Pain is something which all of us experience in one form or the other. It could’ve been from falling over when we were kids, or injuring ourselves while trying to be the fastest, strongest or toughest. Never the less, we’ve all experienced pain at one stage of our lives and are likely to experience it in the future.
But ever thought about why we feel pain? Why our bodies can cope with it? Or why some people can handle more pain than others? Well here are some answers!
Pain first and foremost is feedback from your brain to your body. It’s there to communicate one important message to us. That message is, “I can’t cope with that, it’s going to cause damage”. Your body outputs pain much like how we see a check engine light while driving the car. It’s a warning signal rather than a problem.
The common misconception is that when we get injured we feel pain. That is not entirely true.
We feel pain when the body decides enough is enough. The reality is that we are constantly damaging ourselves on a daily basis and are constantly repairing and regenerating. An example of this would be bone. Our bones are constantly getting broken down and repairing. This is called bone remodelling. Stress is necessary to make sure our bones remodel and ensure that they are strong and healthy. We have cells which are constantly dying and are being replenished. The truth is that we are constantly repairing right until the day we die. But why then, do we not feel pain?
Injury and damage needs to reach a certain threshold for your body to decide that it needs to give you a warning sign. The easiest way to demonstrate it is this.
While you are reading this, grab you skin and give yourself a light pinch. Does it cause pain? In most cases no. It’ll feel a little uncomfortable but most of us can deal with it. Now give yourself a good pinch.. what do you feel? PAIN!! That’s how pain is triggered. It’s a response to overwhelming injury that your body gives you a signal to self-preserve.
The brain controls the output of pain signals. Your brain decides the type and amount of pain to trigger. If your brain see’s that it can deal with that amount of tissue damage and is able to heal it without slowing you down or stopping you, then it will go about repairing things and not slow you down.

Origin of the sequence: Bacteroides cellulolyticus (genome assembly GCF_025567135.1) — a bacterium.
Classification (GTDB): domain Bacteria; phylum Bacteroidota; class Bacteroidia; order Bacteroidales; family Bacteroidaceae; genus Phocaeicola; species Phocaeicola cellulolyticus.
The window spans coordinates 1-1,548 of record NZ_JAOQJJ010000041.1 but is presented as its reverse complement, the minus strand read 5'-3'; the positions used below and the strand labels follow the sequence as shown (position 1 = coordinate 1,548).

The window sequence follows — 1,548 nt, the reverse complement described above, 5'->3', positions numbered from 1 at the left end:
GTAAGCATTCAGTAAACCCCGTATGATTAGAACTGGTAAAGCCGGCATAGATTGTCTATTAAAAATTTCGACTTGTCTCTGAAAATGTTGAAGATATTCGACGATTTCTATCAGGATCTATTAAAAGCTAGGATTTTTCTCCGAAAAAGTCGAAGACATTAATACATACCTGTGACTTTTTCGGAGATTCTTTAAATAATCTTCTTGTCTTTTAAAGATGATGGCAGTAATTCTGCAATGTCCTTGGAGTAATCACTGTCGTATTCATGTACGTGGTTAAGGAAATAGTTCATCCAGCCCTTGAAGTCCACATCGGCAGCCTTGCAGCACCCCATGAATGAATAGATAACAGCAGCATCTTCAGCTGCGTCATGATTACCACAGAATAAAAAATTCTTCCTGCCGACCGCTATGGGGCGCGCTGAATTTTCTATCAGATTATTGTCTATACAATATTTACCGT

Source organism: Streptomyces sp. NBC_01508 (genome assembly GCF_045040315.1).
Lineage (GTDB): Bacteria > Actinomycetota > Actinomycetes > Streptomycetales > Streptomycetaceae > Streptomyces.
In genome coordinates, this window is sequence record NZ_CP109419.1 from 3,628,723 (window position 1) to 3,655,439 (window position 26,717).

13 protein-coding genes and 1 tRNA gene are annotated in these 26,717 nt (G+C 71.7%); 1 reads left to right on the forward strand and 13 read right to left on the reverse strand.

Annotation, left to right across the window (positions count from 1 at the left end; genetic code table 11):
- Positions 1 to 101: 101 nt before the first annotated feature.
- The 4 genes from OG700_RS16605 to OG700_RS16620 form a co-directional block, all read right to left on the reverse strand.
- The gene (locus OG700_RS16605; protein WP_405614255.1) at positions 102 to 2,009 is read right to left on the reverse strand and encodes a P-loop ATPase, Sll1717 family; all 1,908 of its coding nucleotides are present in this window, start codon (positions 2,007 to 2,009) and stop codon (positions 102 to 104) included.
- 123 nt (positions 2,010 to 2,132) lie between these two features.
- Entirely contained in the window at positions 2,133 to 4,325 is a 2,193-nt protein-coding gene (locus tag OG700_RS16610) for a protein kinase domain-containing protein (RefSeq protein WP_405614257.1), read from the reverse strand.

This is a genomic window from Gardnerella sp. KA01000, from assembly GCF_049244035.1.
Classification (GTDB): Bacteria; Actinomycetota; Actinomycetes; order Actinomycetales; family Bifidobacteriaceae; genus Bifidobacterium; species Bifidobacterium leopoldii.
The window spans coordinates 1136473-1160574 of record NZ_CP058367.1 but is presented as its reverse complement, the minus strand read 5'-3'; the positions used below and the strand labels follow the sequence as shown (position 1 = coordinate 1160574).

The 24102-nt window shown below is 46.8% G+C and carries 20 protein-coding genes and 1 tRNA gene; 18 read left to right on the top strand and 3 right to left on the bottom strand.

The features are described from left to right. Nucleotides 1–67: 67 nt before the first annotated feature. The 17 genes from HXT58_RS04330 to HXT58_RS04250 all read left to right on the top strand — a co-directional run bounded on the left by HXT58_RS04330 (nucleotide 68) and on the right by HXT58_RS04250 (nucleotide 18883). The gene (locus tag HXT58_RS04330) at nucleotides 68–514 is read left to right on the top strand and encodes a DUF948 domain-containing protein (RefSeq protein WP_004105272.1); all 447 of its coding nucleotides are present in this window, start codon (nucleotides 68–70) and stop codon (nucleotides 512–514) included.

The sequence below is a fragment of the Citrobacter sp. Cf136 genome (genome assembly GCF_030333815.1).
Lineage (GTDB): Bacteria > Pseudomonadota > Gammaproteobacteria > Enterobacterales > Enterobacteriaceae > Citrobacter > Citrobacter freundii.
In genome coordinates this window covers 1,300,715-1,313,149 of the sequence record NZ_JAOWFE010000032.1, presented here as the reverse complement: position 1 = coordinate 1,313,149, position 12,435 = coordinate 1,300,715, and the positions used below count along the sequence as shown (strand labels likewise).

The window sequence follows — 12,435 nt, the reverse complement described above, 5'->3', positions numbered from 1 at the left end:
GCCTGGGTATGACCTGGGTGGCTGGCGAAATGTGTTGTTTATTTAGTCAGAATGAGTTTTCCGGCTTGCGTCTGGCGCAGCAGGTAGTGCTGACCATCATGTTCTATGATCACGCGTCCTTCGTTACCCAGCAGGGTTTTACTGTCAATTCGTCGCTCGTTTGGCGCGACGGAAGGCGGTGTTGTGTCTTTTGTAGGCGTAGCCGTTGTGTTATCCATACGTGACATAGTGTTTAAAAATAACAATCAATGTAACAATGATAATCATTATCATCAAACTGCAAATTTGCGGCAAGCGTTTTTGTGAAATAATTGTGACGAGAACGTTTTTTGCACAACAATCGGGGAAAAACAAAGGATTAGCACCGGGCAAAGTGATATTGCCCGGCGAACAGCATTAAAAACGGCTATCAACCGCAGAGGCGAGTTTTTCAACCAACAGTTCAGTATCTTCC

However when there is overwhelm of damage, the brain will send out pain to give you feedback to slow down. It does this as your body is undergoing too much re-injury, while repairing, with your normal activity. It’s much like trying to plaster a hole in the wall while there’s an earthquake happening. It’s a futile exercise and much more effective to wait till the wall stops moving to repair the hole.
Now damage can happens in one of 2 ways.
- Slow and compounding. Like chipping away at a wall till it finally falls over.
- Fast and large. A lot of damage at once, like being hit by a car.
Our modern lifestyles lend itself to the 1st type. We generally tend to break our bodies down over a long period of time before we see symptoms of pain. Physical, chemical or even emotional stressors are the vehicle for this progressive breakdown we see around us. This is why many people generally report a painful episode from doing seemingly something trivial like tying their shoes, picking up the washing off the floor, sleeping or even washing their hair in the shower. The event wasn’t the cause but rather the back story leading up to it.
How do you avoid pain?
Prevention is better than cure! The time to be looking after yourself is when you’re cruising and there aren’t obvious pain and symptoms.
We don’t live life in a bubble or a vacuum, so life will always be life. We always break down and at some times faster than others. The key is to stay on top of things and make sure you feeding your body with the building blocks it needs to thrive.
You can prevent your body from becoming increasingly susceptible to compounding lifestyle by ensuring you stay active, eat the right things, keep good work/life balance and above all ensuring your nervous system is working at its peak to help your body heal at its fastest rate. After all it’s easier for your body to bounce back from small micro-traumas than a compounding acute injury.
Why wait for pain to arrive before you do something about your health? Do something NOW to avoid the time, money and energy spent trying to fix things later.